Socio-Spatial Implications of Street Market Regulation Policy: The Case of Ferias Libres in Santiago de Chile
Unlike in most Latin American cities, street vendors organized in farmers’ markets popularly known as ferias libres in Santiago de Chile, gained legal recognition early in the twentieth century. Since then, comunas, or local municipalities, have provided vendors with individual licenses that stipulate the place and time of operations, and have defined a clear set of rules regarding customer service. However, this early legal recognition has not necessarily overcome the embedded conflict over the economic use of public space. As supermarkets become spatially positioned along the main streets within easy access of the city’s transportation system, feriantes, or licensed street vendors, are being relocated in less profitable areas. Moreover, coleros, or unlicensed vendors, are still flourishing despite efforts to restrict their numbers.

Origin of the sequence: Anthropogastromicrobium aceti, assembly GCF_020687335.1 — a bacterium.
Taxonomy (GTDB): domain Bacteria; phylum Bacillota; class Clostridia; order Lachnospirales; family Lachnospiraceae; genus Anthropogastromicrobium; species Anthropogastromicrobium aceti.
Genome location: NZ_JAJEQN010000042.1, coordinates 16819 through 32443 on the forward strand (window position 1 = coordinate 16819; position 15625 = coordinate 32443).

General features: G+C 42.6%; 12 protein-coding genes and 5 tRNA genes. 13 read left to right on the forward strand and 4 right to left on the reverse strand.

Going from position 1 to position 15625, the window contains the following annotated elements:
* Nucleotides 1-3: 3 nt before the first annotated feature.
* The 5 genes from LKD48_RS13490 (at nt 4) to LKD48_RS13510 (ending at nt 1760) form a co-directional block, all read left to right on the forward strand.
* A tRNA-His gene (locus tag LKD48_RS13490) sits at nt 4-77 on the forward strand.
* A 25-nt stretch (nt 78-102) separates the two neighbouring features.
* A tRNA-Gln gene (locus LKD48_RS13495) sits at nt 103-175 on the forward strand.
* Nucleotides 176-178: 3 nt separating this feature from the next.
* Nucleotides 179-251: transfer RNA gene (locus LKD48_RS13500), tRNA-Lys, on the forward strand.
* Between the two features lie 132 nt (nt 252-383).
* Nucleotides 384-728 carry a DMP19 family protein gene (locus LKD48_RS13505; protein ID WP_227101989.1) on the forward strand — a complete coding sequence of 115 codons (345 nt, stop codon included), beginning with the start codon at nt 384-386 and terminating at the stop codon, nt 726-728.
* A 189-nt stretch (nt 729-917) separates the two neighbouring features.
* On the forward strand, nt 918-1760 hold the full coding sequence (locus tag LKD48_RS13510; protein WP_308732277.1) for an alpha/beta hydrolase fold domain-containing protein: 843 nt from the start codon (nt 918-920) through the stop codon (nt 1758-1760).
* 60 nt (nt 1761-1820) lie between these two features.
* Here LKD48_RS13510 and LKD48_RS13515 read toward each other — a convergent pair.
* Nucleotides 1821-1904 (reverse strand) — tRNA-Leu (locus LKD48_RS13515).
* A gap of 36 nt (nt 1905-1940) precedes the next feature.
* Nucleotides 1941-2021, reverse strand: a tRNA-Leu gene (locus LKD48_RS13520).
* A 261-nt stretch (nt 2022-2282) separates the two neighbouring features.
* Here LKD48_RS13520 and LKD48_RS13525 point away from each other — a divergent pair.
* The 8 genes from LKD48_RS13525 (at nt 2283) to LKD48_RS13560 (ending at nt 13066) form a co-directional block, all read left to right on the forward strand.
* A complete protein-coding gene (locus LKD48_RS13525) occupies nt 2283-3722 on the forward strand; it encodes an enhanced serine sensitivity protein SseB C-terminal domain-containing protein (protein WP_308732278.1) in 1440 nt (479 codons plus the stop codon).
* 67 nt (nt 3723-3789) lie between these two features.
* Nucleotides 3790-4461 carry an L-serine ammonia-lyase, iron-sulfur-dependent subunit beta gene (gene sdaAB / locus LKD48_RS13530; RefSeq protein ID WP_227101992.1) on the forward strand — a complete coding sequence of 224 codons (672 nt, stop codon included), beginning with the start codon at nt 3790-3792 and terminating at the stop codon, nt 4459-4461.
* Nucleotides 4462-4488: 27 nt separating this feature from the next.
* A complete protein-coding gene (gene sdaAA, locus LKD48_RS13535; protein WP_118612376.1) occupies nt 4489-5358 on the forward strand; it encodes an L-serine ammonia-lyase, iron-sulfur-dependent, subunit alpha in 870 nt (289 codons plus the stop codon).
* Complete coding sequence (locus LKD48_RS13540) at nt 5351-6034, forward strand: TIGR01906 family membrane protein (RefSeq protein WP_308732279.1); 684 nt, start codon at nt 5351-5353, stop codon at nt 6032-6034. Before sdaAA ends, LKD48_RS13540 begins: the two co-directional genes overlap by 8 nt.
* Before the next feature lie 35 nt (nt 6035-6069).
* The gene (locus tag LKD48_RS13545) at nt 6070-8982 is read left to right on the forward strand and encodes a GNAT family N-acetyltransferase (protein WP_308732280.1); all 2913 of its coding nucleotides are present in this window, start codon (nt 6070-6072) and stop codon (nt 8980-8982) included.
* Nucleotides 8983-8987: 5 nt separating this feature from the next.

|Date of creation:||2011|
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- World Bank, 2005. "Household Risk Management and Social Protection in Chile," World Bank Publications, The World Bank, number 14839, April.
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